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Arizona wildlife commission considers ban on remote cameras for hunting
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Arizona wildlife commission considers ban on remote cameras for hunting

Some argue remote cameras are unfair to game animals, annoying to other hunters

State hunting regulators are considering a ban on remote cameras they say make the sport less sporting.

The proposed rule would prohibit the use of motion-activated trail cameras to stalk animals for hunting in Arizona.

Supporters of the measure argue that the use of such technology violates what’s known as “fair chase” by reducing the ability of animals to elude detection.

The devices also can be a nuisance in busy hunting areas, where the few water sources available to wildlife are being overrun by cameras and people coming to check on them.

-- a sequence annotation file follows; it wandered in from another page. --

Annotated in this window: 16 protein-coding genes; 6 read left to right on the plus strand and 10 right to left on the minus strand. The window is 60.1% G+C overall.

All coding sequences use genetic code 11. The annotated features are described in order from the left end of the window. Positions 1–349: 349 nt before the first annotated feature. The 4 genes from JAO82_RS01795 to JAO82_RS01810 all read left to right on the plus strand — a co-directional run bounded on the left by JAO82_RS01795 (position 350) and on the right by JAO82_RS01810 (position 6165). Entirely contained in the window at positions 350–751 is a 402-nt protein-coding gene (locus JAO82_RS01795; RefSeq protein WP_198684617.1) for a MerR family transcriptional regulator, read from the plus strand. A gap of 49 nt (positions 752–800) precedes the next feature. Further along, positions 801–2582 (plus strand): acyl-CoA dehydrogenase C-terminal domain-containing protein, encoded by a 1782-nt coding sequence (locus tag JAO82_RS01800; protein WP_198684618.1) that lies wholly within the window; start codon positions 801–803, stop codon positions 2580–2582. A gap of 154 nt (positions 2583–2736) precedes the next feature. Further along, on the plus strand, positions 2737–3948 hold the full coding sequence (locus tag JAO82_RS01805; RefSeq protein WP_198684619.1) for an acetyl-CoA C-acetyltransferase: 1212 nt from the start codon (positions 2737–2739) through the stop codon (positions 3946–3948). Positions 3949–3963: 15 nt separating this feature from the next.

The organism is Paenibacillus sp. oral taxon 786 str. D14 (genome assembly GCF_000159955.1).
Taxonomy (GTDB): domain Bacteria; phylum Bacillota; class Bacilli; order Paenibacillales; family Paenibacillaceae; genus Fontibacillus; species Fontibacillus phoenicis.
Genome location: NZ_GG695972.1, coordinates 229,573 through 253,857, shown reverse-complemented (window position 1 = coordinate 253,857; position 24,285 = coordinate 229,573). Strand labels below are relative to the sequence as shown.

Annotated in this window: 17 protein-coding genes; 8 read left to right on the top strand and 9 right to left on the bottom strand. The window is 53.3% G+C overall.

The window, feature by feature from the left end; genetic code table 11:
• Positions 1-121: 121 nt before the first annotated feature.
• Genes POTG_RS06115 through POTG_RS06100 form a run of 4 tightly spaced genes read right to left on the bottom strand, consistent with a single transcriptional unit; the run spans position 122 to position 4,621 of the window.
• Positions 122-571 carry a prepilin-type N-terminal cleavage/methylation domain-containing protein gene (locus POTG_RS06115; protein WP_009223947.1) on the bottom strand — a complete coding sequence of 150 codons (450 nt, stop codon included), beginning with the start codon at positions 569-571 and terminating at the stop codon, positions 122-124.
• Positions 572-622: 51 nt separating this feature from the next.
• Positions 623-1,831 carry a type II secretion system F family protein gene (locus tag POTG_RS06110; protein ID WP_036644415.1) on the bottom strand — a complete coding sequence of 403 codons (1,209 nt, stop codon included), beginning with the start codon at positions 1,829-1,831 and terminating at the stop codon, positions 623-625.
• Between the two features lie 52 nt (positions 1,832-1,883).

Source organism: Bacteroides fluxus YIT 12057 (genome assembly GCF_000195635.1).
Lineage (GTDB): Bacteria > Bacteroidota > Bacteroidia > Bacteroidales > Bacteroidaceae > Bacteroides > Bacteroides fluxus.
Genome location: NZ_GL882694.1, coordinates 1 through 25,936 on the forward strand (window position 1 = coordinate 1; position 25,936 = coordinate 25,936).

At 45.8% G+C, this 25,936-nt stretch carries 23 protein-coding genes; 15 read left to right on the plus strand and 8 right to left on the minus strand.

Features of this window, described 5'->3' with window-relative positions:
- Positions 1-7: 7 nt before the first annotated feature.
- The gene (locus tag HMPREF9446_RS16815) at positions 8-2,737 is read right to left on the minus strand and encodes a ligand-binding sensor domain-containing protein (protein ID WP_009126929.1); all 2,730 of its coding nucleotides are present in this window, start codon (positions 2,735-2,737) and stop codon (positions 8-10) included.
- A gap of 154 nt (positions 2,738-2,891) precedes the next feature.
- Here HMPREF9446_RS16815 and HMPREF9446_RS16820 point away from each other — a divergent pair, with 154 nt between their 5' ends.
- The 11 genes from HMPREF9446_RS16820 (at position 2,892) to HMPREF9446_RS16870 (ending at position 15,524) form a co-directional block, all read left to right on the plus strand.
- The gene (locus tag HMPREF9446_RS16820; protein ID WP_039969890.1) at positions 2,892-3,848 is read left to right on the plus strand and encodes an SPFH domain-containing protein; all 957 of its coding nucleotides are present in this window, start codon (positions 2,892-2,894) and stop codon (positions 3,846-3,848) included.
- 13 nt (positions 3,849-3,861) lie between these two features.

“The technology has gotten much cheaper, and it has been proliferating in use,” said Kurt Davis, chairman of the Arizona Game and Fish Commission. “You can buy them in six-packs now.”

Davis said hunters and ranchers have complained about increased vehicle traffic and activity around certain water holes as a result of trail cameras, which people leave in the field for days or weeks at a time to collect time-stamped images they can use to pick out trophy animals and identify patterns in their movements and behavior.

Ban would include public and private land

There is also concern that the increase in human activity is putting more stress on wildlife by chasing animals away from water in the midst of drought in an already arid landscape.

“Certain (hunting) units are hit harder than others,” Davis said. “There are some that will have water holes with 30 to 40 cameras on them.”

And the problem is likely to get worse as the state’s population continues to grow and the cost of the cameras continues to drop, Davis said. “You try to get in front of this stuff.”

Since the commission regulates all of Arizona’s wildlife, the camera ban would apply to hunting activity anywhere in the state, be it public or private land.